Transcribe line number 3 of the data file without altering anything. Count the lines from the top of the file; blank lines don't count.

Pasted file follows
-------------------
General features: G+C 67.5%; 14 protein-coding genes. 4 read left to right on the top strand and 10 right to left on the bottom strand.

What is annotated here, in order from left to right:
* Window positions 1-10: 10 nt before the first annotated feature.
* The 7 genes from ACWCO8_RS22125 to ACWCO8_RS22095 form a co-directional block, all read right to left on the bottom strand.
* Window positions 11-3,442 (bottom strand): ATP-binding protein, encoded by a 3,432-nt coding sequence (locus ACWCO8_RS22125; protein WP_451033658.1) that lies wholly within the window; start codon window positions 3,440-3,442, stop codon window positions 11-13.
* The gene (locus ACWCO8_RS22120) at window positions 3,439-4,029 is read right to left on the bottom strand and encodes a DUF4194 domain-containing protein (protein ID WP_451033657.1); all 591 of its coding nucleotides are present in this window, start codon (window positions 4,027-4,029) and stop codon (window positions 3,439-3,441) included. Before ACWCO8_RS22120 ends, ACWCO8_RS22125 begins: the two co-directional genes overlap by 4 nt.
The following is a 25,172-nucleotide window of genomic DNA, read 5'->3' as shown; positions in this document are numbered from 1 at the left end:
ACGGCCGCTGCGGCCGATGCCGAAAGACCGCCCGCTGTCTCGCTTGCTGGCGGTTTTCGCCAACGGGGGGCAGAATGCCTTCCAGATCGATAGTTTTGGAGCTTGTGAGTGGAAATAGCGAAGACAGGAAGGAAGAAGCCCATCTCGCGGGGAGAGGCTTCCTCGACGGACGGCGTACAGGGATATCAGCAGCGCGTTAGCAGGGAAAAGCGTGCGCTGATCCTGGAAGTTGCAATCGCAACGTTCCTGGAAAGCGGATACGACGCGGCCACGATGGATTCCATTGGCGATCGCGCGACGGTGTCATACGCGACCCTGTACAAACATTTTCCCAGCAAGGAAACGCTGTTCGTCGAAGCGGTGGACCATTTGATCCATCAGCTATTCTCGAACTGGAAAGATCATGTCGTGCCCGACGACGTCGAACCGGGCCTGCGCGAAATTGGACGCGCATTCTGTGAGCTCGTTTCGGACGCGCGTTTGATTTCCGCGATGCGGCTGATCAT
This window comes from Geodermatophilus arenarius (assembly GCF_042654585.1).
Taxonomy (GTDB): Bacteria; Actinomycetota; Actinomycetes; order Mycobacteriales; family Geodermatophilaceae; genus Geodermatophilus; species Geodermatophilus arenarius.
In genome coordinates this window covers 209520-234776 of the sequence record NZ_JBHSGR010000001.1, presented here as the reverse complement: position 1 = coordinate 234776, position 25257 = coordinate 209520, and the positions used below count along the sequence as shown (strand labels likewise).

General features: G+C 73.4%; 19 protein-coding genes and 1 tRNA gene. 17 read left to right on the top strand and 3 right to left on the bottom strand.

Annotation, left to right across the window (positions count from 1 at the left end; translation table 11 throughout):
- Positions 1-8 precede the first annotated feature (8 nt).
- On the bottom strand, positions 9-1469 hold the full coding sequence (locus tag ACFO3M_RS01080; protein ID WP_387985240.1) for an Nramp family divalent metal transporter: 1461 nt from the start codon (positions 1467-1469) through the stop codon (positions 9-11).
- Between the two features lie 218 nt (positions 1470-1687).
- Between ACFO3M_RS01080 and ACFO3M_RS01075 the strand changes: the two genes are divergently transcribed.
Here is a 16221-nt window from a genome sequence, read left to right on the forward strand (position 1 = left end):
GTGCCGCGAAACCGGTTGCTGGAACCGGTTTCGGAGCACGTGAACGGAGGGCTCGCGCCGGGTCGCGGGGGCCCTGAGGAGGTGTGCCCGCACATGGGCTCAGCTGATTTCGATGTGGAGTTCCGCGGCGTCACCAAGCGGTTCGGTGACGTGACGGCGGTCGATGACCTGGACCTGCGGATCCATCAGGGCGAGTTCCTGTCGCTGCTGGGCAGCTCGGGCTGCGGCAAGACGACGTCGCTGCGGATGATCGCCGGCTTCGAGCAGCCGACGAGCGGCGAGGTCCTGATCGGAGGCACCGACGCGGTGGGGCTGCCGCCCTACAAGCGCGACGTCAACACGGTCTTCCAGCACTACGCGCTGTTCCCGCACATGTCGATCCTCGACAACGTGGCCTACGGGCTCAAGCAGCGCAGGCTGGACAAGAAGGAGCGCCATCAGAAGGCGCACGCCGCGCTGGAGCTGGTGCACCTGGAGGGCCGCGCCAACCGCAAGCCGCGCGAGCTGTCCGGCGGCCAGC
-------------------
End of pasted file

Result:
* Window positions 1-10: 10 nt before the first annotated feature.